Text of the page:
Therefore, Tim will again be writing to HMICFRS and to Acting Chief Constable Pilling asking that the Helen Sage Case is reviewed. The authors will report back on their response in due course.

Current state of the investigation

Helen Sage does not appear on the GMP website as a missing person, so it appears that GMP is not treating her disappearance as a “no body murder” or a missing person’s investigation.

GMP Press Office and the Mayor’s Office was given sight of an earlier draft of this article and asked for a press comment. Such is the lack of concern over, or interest in Helen Sage’s fate, that GMP did not even acknowledge receipt of my email and I received no comment on the article from either GMP or Mr Burnham.

In short, it appears that Helen’s case has not been reviewed for some considerable time and has been abandoned.

A personal opinion

Tim writes:

“As an auditor, I am impressed with the quality of the audit work undertaken by the HMICFRS inspection, which has identified the failings in GMP crime recording. This has resulted in public opinion being mobilised by the media and decisive action being taken to resolve the situation. This must be in the public interest.

Chief Constable Hopkins had been in place since 2015. In my opinion he had to go for two reasons: 

    1. He had made no effort to address the failings identified by successive HMICFRS inspections since 2016.
    1. He was not the right man to lead the effort to reform GMP by addressing the failures identified by the inspection.

In my view it is a great shame that Chief Constable Hopkins was allowed to resign. He should have faced formal disciplinary action over his failure to address the obvious, inexcusable and sustained failings of his force. 

I hope that as a result of the inspection and media coverage, positive action will be taken to improve crime recording by GMP. This is therefore a victory for the public as a result of good audit work and the media holding a public body to account. It demonstrates yet again the need for independent, impartial, media scrutiny of the police.

Whilst it should be said that GMP should have been put under special measures much earlier -probably in 2017. Nevertheless it is very positive that HMICFRS is now speaking out when faced with serious ongoing failures, resulting in Chief Police Officers being held to account. 

The Detective Sergeant Carr Criteria conveniently keeps the crime figures low and evades having an unsolved murder in the force crime statistics. It also prevents the Force Intelligence Bureau from accurately analysing patterns of crime and identifying related crimes. 

This leads to my major concern. Chris and I could be wrong. Halliwell may not be responsible for Helen’s murder. Is the murder of Helen Sage part of a wider pattern involving other women that have disappeared in the Manchester area? Could there be another serial killer in the Manchester area that is murdering women and going undetected, because GMP is routinely classifying murders as missing person’s enquiries.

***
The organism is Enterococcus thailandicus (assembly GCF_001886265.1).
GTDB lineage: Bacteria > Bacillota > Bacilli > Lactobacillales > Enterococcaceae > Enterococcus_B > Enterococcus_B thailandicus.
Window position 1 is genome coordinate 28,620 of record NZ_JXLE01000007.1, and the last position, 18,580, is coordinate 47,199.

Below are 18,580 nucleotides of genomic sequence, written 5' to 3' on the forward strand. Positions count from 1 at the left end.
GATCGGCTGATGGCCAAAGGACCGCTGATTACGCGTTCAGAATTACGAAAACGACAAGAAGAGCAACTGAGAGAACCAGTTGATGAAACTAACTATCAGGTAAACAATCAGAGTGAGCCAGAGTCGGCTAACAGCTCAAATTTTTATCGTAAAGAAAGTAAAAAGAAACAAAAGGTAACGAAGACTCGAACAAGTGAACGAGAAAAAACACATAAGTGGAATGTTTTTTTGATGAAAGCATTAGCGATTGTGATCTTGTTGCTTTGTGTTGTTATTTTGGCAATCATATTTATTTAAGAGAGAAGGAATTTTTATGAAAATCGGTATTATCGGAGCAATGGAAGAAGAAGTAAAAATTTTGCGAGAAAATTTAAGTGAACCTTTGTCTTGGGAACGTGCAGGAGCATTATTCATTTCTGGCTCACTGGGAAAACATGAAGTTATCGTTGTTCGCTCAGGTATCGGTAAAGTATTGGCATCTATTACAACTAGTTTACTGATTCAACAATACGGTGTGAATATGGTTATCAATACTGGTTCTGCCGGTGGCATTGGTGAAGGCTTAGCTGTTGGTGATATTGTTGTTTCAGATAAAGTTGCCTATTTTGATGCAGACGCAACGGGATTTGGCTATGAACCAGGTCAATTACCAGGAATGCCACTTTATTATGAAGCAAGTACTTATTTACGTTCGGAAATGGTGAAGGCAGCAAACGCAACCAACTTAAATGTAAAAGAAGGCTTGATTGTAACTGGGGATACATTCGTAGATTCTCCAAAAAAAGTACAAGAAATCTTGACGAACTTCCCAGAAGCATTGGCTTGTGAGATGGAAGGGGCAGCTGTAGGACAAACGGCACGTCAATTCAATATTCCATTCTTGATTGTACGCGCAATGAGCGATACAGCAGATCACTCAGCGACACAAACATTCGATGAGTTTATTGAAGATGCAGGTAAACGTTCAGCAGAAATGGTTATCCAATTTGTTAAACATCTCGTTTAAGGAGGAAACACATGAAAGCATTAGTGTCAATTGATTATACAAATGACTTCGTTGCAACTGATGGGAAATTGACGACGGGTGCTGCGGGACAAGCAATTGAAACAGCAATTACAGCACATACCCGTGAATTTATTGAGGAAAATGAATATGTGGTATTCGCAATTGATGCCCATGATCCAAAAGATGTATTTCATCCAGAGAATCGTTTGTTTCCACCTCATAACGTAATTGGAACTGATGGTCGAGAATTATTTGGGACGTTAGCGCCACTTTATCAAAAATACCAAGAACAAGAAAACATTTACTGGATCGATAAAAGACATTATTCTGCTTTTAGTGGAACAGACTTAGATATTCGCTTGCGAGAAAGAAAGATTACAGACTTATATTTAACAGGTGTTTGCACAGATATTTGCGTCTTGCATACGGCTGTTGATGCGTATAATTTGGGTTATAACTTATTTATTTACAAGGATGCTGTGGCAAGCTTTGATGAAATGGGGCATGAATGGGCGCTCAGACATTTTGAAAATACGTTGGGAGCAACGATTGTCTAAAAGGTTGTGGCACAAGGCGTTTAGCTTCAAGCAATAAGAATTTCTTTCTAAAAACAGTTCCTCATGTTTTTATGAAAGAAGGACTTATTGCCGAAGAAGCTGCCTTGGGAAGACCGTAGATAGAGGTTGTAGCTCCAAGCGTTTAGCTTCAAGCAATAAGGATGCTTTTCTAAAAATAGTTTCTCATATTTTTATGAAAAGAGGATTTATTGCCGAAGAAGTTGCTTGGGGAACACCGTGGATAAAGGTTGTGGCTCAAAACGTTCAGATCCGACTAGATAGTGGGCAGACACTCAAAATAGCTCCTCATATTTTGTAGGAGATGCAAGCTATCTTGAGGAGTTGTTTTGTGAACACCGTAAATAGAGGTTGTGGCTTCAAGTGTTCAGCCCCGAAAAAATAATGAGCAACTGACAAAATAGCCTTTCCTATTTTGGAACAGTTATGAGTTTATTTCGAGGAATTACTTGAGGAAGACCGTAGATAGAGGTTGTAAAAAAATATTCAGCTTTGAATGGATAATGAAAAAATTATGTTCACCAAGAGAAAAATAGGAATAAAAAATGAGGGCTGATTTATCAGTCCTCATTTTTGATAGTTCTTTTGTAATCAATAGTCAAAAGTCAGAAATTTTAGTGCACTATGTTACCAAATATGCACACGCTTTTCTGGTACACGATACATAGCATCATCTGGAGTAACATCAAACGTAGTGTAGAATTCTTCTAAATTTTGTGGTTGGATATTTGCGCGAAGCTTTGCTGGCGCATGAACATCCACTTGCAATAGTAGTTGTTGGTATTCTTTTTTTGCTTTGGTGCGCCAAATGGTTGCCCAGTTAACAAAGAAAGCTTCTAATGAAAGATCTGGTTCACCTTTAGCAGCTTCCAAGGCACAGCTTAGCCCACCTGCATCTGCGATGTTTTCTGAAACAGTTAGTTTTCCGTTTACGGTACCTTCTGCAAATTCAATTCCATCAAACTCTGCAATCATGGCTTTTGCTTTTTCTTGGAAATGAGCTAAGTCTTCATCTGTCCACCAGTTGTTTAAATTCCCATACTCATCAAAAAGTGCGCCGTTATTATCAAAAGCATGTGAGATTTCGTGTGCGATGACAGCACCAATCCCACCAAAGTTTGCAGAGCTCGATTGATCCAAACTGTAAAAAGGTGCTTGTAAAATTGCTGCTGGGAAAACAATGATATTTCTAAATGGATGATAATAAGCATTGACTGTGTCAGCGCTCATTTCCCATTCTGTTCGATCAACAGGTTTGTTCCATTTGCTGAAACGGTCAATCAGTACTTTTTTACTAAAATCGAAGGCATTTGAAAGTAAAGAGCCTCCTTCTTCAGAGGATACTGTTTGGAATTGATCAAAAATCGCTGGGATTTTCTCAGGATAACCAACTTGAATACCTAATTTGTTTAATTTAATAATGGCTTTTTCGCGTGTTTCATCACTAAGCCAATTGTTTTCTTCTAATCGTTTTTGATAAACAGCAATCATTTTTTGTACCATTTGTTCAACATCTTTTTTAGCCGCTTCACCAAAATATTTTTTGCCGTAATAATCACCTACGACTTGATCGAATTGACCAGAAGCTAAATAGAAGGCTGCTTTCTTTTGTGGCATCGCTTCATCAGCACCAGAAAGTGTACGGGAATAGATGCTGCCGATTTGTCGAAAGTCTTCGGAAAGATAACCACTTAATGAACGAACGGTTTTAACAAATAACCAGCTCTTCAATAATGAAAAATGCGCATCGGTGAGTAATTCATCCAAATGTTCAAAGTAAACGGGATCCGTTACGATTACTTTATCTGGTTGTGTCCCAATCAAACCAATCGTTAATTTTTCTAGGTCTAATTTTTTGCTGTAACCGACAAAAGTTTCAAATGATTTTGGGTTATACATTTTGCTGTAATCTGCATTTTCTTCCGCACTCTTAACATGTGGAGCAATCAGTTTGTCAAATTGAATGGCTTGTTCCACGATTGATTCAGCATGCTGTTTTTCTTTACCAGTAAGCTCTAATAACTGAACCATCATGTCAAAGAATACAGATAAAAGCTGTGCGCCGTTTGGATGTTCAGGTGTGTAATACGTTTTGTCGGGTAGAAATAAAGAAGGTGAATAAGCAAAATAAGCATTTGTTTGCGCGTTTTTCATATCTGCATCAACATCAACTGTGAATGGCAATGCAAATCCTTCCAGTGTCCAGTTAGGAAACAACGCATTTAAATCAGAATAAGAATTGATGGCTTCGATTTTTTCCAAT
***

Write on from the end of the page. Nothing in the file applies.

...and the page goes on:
While the GMP adhere to the Detective Sergeant Carr Criteria, will never know.

Chris and I will continue to raise the cases of Helen Sage and other women who may have been murdered, but have been abandoned by the police.”

Appeal for information

Anyone with information on the murder of Helen Sage should contact the GMP Cold Case Review Unit on 0161 856 5961, or anonymously to Crimestoppers on 0800 555 111.

If you prefer to talk to a journalist anonymously, then please email All enquiries will be treated in the strictest confidence.

Did you see Christopher Halliwell:

  • At Aughton Park?
  • In Manchester?
  • Fishing at Scarborough?
  • Fishing at Whitby?
  • Fishing along the River Tees?
  • Fishing at Scaling Dam?
  • Fishing along the River Dee?
  • In York?
  • At Ampleforth?
  • At Oswaldkirke?
  • In Middlesbrough?
  • In Huddersfield?
  • In Merseyside?
  • In Northampton?
  • At truck stops along the A19?

Then please email

The NYE Christopher Halliwell series

If you enjoyed this article, you may want to read the others in the series:

  1. The breaking of Detective Superintendent Stephen Fulcher. By Tim Hicks
  2. Book review: “Catching a serial killer” by Stephen Fulcher. By Tim Hicks
  3. Christopher Halliwell and Peter Sutcliffe compared. By Chris Clark & Tim Hicks
  4. Christopher Halliwell how many victims? By Chris Clark & Tim Hicks
  5. Christopher Halliwell: The Secret Murders. By Chris Clark & Tim Hicks. Parts 1 – 22.
  6. Christopher Halliwell the documentary
  7. Detective Superintendent Fulcher the TV series